If you’ve been around my blog these past few weeks, you probably know that I’m pregnant. If you’ve been around for a couple of months, you know I struggled with infertility. And if you’ve known me during the earlier duration of my marriage, you know we waited several years before deciding to start a family.
All this to say, I have years of experience on the receiving end of awkward comments about having children. Crazy awkward. The kind of comments that come from good intentions but leave the recipient feeling misunderstood, annoyed, and sometimes, in tears.
10 Things Not To Say To A Childless Woman
1. “When are you going to start having kids?”
You’d be amazed at how freely people ask this question. It started at our wedding reception and continued every time anyone found out we were (a) married or (b) married for longer than a year or two. Guess what world? This is a highly personal question! I promise, when someone has a kid, they’ll let you know. And it’s an especially painful question to answer when you’re secretly—and so-far unsuccessfully—trying to have a kid. What strikes the passive conversationalist as a fun question pours salt on an open wound in a barren woman’s heart.
2. Anything about time.
Seriously. No need to mention that she has time, that she’s running out of time, or anything about biological clocks. Believe me. She knows. She’s well aware of whatever time she has or doesn’t have, and she’s dealing with her own unique timing the best she knows how.
3. “You’re missing out.”
Some women don’t want kids. Not now. Maybe not ever. Don’t put your experiences and preferences on her. That’s like telling a mom she’s missing out because she can’t sleep in, stay out late, or wear fancy clothes without the risk of getting spit up on them. We’re all free to make our own life choices and what’s right for you isn’t necessarily right for someone else.
4. “You’re lucky.”
We know having kids is hard. They’re messy, loud, and needy. Having kids screws up your body and your hormones. But a childless woman is either without child intentionally—no luck about it—or unintentionally and she wishes her luck would change. I would have taken every stretch mark in the known universe if it meant I could have a child (thankfully God didn’t take me up on that bargain).
5. “Just keep having sex and it will happen.”
This may be one of my biggest pet-peeves. No. It. Does. NOT. Always. Happen.
Certainly for some people. Heck, I have friends who practically look at their husbands and get pregnant. But that’s not the situation for everyone. It takes the average young healthy couple 6-12 months to conceive. Longer if you’re older or have health issues. Sometimes assisted fertility is the only option. It’s no one’s preference or first choice, but ignorant advice doesn’t change the facts.
6. Alternate solutions.
I have the most compassion for well-meaning comments in this category, but they’re still not helpful. Once you find out your dear friend is having a hard time conceiving, fight the urge to offer the following:
- Suggestions for adoption
- Questions about fertility treatment options
- Advice about sex
Trust me, if she wants advice she’ll ask. Without the invitation, these alternatives tear at the deepest desires of her heart. Struggling with infertility means she’s already thinking/stressing/worrying/hoping against the alternatives and many women are not willing to look at adoption or treatment unless medically necessary.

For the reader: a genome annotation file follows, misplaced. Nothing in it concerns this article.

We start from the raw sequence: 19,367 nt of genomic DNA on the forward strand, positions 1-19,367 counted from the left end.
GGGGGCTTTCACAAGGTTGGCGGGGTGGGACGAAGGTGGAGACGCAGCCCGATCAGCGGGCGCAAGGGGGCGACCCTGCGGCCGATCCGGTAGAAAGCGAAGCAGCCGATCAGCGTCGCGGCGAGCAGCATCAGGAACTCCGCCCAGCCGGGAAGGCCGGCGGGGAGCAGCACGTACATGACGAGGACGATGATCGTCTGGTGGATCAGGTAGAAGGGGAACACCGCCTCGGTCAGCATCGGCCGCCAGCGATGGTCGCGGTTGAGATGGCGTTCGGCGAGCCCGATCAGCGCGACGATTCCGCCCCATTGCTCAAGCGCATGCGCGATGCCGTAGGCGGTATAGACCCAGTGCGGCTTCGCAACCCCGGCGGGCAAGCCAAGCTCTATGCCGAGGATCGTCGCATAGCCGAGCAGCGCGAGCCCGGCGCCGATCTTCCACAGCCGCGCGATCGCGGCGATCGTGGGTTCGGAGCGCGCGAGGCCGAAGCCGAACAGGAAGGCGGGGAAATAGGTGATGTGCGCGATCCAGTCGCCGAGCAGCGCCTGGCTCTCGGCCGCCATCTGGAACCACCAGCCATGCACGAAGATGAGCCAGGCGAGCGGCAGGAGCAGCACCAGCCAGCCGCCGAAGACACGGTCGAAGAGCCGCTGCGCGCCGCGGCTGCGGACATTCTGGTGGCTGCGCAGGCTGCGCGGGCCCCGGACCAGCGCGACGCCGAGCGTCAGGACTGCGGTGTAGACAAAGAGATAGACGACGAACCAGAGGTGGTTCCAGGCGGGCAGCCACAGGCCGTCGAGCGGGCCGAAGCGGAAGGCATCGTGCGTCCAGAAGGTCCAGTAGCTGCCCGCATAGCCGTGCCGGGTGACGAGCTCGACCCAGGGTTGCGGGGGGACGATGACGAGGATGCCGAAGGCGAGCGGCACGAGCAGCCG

7. “Oh, you can’t get pregnant?”
Believe it or not, this is a common question posed to women considering adoption—especially if they don’t already have a biological child. Some women are called to adopt. Their children grew in their hearts instead of their stomachs and to assume their chosen path to parenthood is Plan B is downright offensive.
8. All things baby.
We get it, you’re excited. Your children represent a huge part of your life now and that’s fantastic. Like any true friend, we’re happy for you. But please don’t only talk baby stuff when we’re together. Make room in your life to talk about the things we discussed before. Focus on areas of common ground so we can build our connection and relate on topics that are important to both of us.
9. No things baby.
Just because we don’t have kids, that doesn’t mean we want you to pretend like you don’t either. Avoiding all baby talk makes things awkward and we care about your kids because you do. If you’re concerned about how your baby news may affect us, give us time to process in private or through one-on-one conversations and not group announcements. Don’t assume we can’t handle being around your kids or attending children’s birthday parties. Even if we will opt not to come, it’s painful to be excluded. Shielding us from this part of your life will only hinder our relationship moving forward.
10. “When are you going to start a family?”
I know, sounds awfully similar to #1, but it’s different. See, the implication here is that kids = family. Related phrases are, “We always wanted to have a family” or “Things will change when you have a family.” Guess what? She already has a family. Maybe it’s the one she was born into, a circle of friends, or the family she’s created with her husband. Either way, don’t negate the value of her family just because it doesn’t include strollers or car seats.
Then, what do you say?
Here’s my #1 do: Communicate love and acceptance.
Having—or not having—kids is only part of our lives. Focus on the positive. Support and encourage. Avoid painful or contentious baby conversations. If she needs to talk about it, she’ll bring it up. Allow one another to be who you are and the way you consider her will speak volumes about your friendship.
In fact, fertility issue is very sensitive for both women and men. The reason behind men infertility can be low testosterone. Go to https://www.mantalitydirect.com for treatment options. A testosterone replacement therapy has proved very effective of late.